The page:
Submitted to: American Society of Agricultural Engineers Meetings Papers
Publication Type: Proceedings
Publication Acceptance Date: 8/30/2001
Publication Date: N/A
Citation: N/A Interpretive Summary: There is a need in modern agriculture for sensors that can determine important characteristics of agricultural products on-line, i.e., while they are being harvested, marketed, and transported for processing or storage. For grain and seed crops, their moisture content is one of the most important characteristics, because it determines their safe storage potential and is important in determining the market price. The bulk density of materials is also an important factor. Test weight of grains is a bulk density measurement under defined conditions. Because it is an important quality factor it is also important in determining the selling price. Microwave measurements of the dielectric properties of grain and seed materials have been found to be useful in determining both moisture content and bulk density. Studies are described in this paper which demonstrate a new technique for determining both moisture content and bulk density of wheat, oats, and soybeans, based on the microwave dielectric properties of these materials, which can be sensed on-line by appropriate electronics equipment. In addition, the technique provides a single calibration equation for moisture determination that can be used for all three different commodities with good accuracy. This finding should help to provide an incentive for development of microwave moisture and bulk density sensing equipment that would be useful in determining and preserving the quality of these agricultural products.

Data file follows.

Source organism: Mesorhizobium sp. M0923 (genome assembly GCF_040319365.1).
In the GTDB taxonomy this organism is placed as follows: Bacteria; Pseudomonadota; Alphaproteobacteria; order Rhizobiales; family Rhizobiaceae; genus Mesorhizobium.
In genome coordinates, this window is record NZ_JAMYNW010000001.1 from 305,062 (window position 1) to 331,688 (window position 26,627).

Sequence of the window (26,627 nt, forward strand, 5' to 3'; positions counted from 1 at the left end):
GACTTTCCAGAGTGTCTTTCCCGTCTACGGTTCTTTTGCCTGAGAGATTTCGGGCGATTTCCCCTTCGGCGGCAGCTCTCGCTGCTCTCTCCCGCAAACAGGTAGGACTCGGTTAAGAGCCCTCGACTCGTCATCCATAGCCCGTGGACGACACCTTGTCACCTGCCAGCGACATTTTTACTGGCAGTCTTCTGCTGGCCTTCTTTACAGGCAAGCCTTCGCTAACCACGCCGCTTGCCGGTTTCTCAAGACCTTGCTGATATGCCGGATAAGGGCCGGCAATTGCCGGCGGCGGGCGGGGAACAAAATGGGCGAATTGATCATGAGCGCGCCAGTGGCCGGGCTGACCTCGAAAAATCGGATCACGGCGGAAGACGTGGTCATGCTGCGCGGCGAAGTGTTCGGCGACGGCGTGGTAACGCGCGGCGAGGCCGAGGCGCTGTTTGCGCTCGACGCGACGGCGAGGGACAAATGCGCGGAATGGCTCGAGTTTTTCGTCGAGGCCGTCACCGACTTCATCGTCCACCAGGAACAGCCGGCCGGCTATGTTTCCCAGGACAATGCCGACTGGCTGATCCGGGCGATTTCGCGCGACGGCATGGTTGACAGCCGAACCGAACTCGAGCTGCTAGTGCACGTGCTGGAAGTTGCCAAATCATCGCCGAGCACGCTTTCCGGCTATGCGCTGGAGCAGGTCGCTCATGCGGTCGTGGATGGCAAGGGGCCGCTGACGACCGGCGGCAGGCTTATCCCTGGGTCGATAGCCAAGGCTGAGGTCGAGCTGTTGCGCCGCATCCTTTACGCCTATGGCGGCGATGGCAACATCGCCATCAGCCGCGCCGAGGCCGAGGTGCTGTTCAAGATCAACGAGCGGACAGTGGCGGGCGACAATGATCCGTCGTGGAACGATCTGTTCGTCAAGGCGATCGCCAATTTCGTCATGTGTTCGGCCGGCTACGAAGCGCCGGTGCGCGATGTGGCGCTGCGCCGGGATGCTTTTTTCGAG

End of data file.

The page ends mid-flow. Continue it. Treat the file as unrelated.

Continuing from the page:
Technical Abstract: A microwave method for determining bulk density and moisture content in cereal grains and seed from measurement of their dielectric properties at a single frequency is presented. Bulk density is determined from a complex-plane representation of the dielectric properties normalized to density without knowledge of the moisture content and temperature of the sample material. The moisture content is determined with a permittivity-based calibration function that increases linearly with moisture content. Bulk density and moisture calibration equations are given for wheat, oats, and soybeans along with the standard error of calibration for each material. Because the calibration function used for moisture prediction is independent of both bulk density and the kind of material, a unified moisture calibration is established for all three materials.